Lis Beal has been playing violin for 15 years. She loves it. Four or so years ago, when they were all high school students, Beal formed a string quartet with fellow violinist Elle Talsma, violist Mallory Scholten and cellist Christina Vanden Bosch. Performing with this ensemble, she loves it even more.
The group is booked year-round for a variety of occasions. "We just kind of get hired for whatever people want," Beal said. "Weddings, graduations, Christmas parties, random parties." It's not the money that keeps them playing as a group but the sheer enjoyment of the music, Beal said.
As the four, at various times, came to Calvin, they continued as a quartet. The music was still enjoyable. What was less of a pleasure was the constant search for practice space in the Fine Arts Center (FAC).
"It's hard enough to get time and space to practice solo, let alone with a group," Beal said. "When we want to get together as a group, we've come to the FAC and searched for half an hour for someplace to set up in hallways, dressing rooms. The stairwells have empty space, so we'll play in those."
The dilemma of Beal and her group is common these days, both for students and faculty members.
The FAC is a popular place for Calvin students and visitors. So many sweet sounds have been performed and heard within its walls, yet little has been done to renew the structure in its 41-year history. The multicolored seats and starry lighting are all still the originals.
Since it's opening in 1966, an estimated 18,000 events have been hosted in the building. The FAC auditorium is the site for many of the major events on the college's annual calendar: the January Series, the Artist Series, the Festival of Faith and Writing, the extensive series of concerts sponsored by the Student Activities Office.
And there's the competition for space.
The band and orchestra contain more members than in previous eras. In fact, there are now 13 student ensembles that regularly rehearse and perform in the FAC, not counting those in groups such as the one that includes Lis Beal and her friends-not one of them, by the way, music majors.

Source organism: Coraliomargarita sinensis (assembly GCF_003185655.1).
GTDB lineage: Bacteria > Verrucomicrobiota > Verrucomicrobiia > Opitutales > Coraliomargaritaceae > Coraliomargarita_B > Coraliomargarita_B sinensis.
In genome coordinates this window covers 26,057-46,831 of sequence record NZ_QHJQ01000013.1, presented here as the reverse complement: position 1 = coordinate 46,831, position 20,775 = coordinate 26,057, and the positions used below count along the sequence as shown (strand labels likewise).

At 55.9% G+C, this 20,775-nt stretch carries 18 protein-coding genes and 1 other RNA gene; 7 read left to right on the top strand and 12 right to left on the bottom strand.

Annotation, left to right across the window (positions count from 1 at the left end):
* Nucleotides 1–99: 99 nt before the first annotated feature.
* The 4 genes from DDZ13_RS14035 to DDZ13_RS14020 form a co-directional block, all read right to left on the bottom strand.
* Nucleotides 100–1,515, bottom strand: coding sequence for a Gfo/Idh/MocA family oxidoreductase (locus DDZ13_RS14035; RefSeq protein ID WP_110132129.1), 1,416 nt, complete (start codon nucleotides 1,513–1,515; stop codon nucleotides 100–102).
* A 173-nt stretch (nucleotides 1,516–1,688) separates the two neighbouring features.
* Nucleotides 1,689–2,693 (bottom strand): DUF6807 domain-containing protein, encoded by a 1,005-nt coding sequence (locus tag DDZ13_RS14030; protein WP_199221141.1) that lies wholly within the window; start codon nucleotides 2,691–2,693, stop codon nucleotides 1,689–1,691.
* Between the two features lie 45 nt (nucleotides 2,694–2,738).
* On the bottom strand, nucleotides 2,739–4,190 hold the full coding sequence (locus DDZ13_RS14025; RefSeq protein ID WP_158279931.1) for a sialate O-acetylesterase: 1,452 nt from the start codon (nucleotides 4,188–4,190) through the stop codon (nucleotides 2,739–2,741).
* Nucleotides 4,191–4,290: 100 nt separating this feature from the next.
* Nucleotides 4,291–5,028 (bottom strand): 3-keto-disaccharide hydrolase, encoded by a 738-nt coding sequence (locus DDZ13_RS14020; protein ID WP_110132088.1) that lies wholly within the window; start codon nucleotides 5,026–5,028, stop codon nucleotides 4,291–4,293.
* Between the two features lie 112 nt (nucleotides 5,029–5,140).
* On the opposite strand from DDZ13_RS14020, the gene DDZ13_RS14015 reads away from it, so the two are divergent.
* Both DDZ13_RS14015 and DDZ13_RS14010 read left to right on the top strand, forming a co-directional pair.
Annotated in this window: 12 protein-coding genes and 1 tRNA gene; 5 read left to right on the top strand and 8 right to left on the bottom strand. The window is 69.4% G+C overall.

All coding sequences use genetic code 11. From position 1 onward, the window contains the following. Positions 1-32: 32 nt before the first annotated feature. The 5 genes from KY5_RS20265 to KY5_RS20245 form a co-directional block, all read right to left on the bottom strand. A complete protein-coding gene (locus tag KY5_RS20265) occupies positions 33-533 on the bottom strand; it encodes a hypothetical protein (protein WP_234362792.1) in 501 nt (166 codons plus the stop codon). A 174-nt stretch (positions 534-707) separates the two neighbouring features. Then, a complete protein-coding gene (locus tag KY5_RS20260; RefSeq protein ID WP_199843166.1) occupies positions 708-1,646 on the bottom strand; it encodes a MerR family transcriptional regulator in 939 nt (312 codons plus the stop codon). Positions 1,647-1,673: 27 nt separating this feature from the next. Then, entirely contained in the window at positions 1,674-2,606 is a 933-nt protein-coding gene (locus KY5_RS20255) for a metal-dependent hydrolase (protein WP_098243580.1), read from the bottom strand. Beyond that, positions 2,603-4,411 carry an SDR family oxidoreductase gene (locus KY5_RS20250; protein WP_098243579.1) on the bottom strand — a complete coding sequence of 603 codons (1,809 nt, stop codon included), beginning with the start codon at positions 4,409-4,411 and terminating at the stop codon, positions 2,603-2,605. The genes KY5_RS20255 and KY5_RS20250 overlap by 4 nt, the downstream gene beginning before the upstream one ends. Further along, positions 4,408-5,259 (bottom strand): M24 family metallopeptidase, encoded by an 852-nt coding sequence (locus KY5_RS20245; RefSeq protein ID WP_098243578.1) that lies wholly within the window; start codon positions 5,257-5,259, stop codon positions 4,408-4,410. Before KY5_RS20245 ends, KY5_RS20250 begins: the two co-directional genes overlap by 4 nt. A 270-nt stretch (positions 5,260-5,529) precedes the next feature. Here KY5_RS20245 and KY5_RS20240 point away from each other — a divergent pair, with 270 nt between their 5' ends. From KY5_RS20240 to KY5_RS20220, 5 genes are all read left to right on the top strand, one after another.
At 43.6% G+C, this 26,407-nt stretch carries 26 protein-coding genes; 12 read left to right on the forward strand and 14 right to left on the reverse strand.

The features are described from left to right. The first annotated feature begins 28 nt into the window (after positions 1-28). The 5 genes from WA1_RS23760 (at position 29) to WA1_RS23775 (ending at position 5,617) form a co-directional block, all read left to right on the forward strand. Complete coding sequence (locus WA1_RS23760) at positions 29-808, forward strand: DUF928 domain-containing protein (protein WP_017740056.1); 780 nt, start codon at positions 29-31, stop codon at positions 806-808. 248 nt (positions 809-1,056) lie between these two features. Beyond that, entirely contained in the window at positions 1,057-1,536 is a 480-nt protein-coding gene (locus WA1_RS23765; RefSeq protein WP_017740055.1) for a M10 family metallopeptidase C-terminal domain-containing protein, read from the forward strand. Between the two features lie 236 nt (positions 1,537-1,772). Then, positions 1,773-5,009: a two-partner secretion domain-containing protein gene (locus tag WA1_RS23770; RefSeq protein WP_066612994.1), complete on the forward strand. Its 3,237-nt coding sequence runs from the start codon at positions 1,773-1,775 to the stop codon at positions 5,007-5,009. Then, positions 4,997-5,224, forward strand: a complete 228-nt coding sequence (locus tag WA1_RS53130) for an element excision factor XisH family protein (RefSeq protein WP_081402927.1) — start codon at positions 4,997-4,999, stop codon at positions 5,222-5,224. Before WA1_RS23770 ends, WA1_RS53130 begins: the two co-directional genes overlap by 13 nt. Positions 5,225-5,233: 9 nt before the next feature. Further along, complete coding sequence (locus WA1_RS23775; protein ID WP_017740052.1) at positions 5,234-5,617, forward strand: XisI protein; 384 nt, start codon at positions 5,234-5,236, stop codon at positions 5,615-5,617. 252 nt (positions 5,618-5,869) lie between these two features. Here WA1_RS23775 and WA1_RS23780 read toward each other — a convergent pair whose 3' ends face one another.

Beal's group is representative of a larger phenomenon, said music department chair Bert Polman. "We get 500 Calvin students in this building every year," he said, of the throng of musicians who sing in Calvin's choirs and play in band, orchestras and other groups. "Only 60 of them are music majors."
To accommodate that many music-loving students, the Fine Arts Center will have to become roomier, Polman said. Added space will free faculty offices from serving as alternative teaching space, free up the stairwells and hallways, and perhaps even free up space for the sheet music library that lives in several music department offices. Polman would also like to see more gathering spaces in the FAC for after-performance receptions.
Seven million dollars from the Campaign for Calvin has been designated for renovating the FAC: upgrading the furnishings, replacing the lighting and the HVAC and sprinkler systems, and bringing the building up to code. Polman hopes to do much more, not only for Calvin's musical students but for the larger community that fills the FAC for events. "What does this building need to work well for the next 50 years?" he asked. "It's worked well for the last 50 years."
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